|Foreword By:||Atwood, Margaret|
|By (author):||Midorikawa, Emily|
|By (author):||Sweeney, Emma Claire|
|Subject:||BIOGRAPHY & AUTOBIOGRAPHY / General|
|BIOGRAPHY & AUTOBIOGRAPHY / Literary|
|BIOGRAPHY & AUTOBIOGRAPHY / Women|
|HISTORY / Women|
|Publisher:||Houghton Mifflin Harcourt|
|Size:||8.00in x 5.31in x 1.18in|
|From The Publisher*||Male literary friendships are the stuff of legend, but what about the friendships of women writers?A Secret Sisterhood, drawing on letters and diaries, some never published before, brings to light a wealth of surprising female collaborations: the friendship between Jane Austen and one of the family servants, amateur playwright Anne Sharp; the daring feminist author Mary Taylor, who shaped the work of Charlotte Brontë; the transatlantic friendship of the seemingly aloof George Eliot and the ebullient Harriet Beecher Stowe; and Virginia Woolf and Katherine Mansfield, most often portrayed as bitter foes,but who, in fact, enjoyed a complex friendship. They were sometimes scandalous and volatile, sometimes supportive and inspiring, but always-until now-tantalizingly consigned to the shadows.|
|From The Publisher*||A fascinating, inspirational look at the relationships between some of our best-loved female authors and their little-known literary collaborators and friends|
|Review Quote*||"Enthralling, illuminating, and a treat for fans of any of the writers who are covered." -Booklist, starred review|
"Rich and revealing . . . these forgotten friendships, from illicit and scandalous to radical and inspiring, are revelations." -Kirkus Reviews
"[An] evocative and well-researched ode to female solidarity." -Publishers Weekly
"Extraordinary detective work...fascinating...readers interested in women writers and these authors in particular will find this work enlightening." -Library Journal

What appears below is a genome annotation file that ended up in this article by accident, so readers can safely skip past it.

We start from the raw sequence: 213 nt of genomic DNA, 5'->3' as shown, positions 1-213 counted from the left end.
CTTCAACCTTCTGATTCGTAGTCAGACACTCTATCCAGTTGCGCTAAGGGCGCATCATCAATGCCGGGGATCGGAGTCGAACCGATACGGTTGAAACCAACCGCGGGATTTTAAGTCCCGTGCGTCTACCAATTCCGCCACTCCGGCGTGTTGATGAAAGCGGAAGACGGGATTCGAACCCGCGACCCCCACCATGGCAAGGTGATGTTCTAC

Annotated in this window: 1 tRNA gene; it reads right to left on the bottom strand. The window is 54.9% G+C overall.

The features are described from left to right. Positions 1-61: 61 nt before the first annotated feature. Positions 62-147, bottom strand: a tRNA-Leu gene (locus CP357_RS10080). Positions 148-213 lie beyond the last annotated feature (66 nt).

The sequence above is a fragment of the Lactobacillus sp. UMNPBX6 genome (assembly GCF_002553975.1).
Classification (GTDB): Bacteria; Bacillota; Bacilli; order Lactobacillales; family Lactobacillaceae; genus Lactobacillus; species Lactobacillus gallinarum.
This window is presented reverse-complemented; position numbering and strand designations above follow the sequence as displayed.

"Now thatA Secret Sisterhoodis in print it will be even more difficult than ever before for critics and biographers, male or female, to dismiss, ignore or bury the friendships that literary women have enjoyed. And that's worth cheering!" -New York Journal of Books
"A Secret Sisterhoodis a marvel. On the strength of a hunch, two friends embark on a research mission that winds up becoming a vital and necessary contribution to women's history, literary history, and the literature of friendship. Beautifully written, rich with insight and feeling, this book is a must-read for anyone who knows that behind every great woman stands a great female friend."
-Kate Bolick, author ofSpinster: Making a Life of One's Own
"In this wise and exhilarating book, Midorikawa and Sweeney, literary friends themselves, delve into the friendships of women writers, learning lessons along the way about making art, making and keeping friends, and the perils and pleasures of literary life."
-Samantha Ellis,author ofHow to Be a Heroine: Or, What I've Learned from Reading Too Much
"A Secret Sisterhoodoffers a clever new perspective on established literary figures. While we may inherit family and circumstances, we get to choose our friends; and those these famous women writers have chosen reveal much that is fresh and fascinating about their lives and their work."
-Tracy Chevalier, author ofGirl with a Pearl Earringand editor ofReader, I Married Him
"In digging up the forgotten friendships chronicled inA Secret Sisterhood, Emily Midorikawa and Emma Claire Sweeney have done much service to literary history . . . These four women, however iconic they have now become, were not two-dimensional icons, nor were they plaster angels: they were real people, with all the neediness, anxiety, ardor, and complexity that come with the territory."
-Margaret Atwood, from the foreword
|Biographical Note||Writers and friends EMILY MIDORIKAWA and EMMA CLAIRE SWEENEY co-run the website somethingrhymed.com. Emma is author of the novel Owl Song at Dawn, Emily is a winner of the Lucy Cavendish Fiction Prize, and they both teach at New York University in London.|